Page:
A few kilometres outside Kleinmond on the road to the villages of Botrivier or Hermanus, turn right to enter a wetland area preserved as “Rooisand Nature Reserve” – little Camargue at the Cape. “Kleinmond gets its name from the ‘small mouth’ of the Bot River that seeks to enter the sea at the main beach. Part of …

Dreaming

Much has been researched in the last almost three hundred years about dreams and dreaming, yet, we still do not know where we go when we dream. Looking at early, biblical accounts of dreams in the history of dreams, we see their images and interpretations to be of another world outside the one we experience …

Harbour Road, Kleinmond, revisited

Despite the obvious criticism one must have in respect of sensitive town planning or the lack thereof, Harbour Road, Keinmond, is worth a visit, more than ever before. As with all new challenges in life, they raise the spirit to do well against all odds. With love as always Colleen & Walter Betty’s Bay, 1st …

Depression

What is depression? Depression is the unexpected – a serious deviation from the expected. We expect the economy to continue to perform to our advantage. We expect the weather to fit in with our weekend plans. We expect people to behave rationally and virtuously. We expect to wake up and be well. And all of …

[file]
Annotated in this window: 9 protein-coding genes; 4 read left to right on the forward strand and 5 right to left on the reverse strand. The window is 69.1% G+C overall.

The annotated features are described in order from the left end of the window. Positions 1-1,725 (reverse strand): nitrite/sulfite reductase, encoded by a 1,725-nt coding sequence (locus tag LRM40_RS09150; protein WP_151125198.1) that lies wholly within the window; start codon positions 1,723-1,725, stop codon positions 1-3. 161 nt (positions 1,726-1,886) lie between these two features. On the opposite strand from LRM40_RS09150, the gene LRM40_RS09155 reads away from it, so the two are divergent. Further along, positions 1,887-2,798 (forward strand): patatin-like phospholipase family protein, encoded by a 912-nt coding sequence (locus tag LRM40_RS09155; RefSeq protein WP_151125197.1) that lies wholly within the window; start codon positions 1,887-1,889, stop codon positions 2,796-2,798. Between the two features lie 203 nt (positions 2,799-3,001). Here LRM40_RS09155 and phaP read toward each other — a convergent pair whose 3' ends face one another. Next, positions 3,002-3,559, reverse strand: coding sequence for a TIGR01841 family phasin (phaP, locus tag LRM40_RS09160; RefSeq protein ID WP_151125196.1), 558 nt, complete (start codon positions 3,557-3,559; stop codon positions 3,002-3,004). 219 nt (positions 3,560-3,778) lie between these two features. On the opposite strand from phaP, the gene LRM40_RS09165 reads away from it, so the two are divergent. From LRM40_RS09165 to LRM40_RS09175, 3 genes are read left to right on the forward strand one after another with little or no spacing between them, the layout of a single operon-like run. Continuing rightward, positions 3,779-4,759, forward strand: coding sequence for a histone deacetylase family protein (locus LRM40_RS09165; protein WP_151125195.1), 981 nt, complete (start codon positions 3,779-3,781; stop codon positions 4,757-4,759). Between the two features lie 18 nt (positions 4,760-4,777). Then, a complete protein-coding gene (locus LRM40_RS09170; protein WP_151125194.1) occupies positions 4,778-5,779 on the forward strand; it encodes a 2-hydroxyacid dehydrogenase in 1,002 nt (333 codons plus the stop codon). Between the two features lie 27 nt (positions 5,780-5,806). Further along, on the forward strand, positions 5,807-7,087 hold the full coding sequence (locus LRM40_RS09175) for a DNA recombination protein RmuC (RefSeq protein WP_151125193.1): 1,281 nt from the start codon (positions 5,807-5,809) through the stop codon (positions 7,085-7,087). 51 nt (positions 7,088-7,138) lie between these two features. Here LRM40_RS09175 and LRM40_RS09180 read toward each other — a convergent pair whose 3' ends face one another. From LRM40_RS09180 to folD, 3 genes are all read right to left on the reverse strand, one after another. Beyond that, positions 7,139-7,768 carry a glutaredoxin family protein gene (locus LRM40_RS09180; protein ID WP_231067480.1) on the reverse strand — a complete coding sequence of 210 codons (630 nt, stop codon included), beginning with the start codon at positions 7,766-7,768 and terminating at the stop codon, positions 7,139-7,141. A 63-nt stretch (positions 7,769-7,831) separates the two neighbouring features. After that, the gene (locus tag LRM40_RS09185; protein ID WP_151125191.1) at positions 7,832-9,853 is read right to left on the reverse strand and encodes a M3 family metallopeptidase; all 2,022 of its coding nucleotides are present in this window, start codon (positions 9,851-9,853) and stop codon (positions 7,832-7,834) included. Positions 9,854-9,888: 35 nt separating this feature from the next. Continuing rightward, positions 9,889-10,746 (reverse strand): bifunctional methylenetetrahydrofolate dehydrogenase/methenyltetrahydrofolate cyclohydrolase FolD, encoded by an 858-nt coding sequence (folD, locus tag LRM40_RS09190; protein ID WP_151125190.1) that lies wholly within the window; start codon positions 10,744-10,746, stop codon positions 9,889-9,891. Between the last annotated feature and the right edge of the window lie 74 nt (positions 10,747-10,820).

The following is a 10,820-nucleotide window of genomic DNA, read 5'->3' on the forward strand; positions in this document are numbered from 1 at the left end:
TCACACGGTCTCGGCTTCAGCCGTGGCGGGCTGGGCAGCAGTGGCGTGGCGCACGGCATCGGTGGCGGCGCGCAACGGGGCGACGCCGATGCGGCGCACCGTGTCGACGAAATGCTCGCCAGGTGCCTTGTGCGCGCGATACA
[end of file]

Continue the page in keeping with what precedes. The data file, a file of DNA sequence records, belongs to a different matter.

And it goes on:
The red sands of the Kalahari

The sand grains of the Kalahari are covered with red iron oxide giving them their colourful sparkle and particular softness. Walking barefoot over the red dunes leaves your feet untouched and clean. We will return to the red sands of the Kalahari. With love from Colleen & Walter Bettys Bay, Tuesday 9 April 2013

Cave of our ancestors

Colleen’s old friend Tim and his wife Di from England stopped by on one of their visits to South Africa. They are always keen on all aspects of South African history – last time we explored Genadendaal, which to their and our surprise they hadn’t heard of – and this time we thought we should …

A walk by the sea

To think that two thirds of our planet is not land but water. And while the land mass seems so enormous – what about the mass of our oceans? At the Cape the waters are rough if not treacherous. The winds are strong, mounting up to gale force strength at times, never ever though threatening to …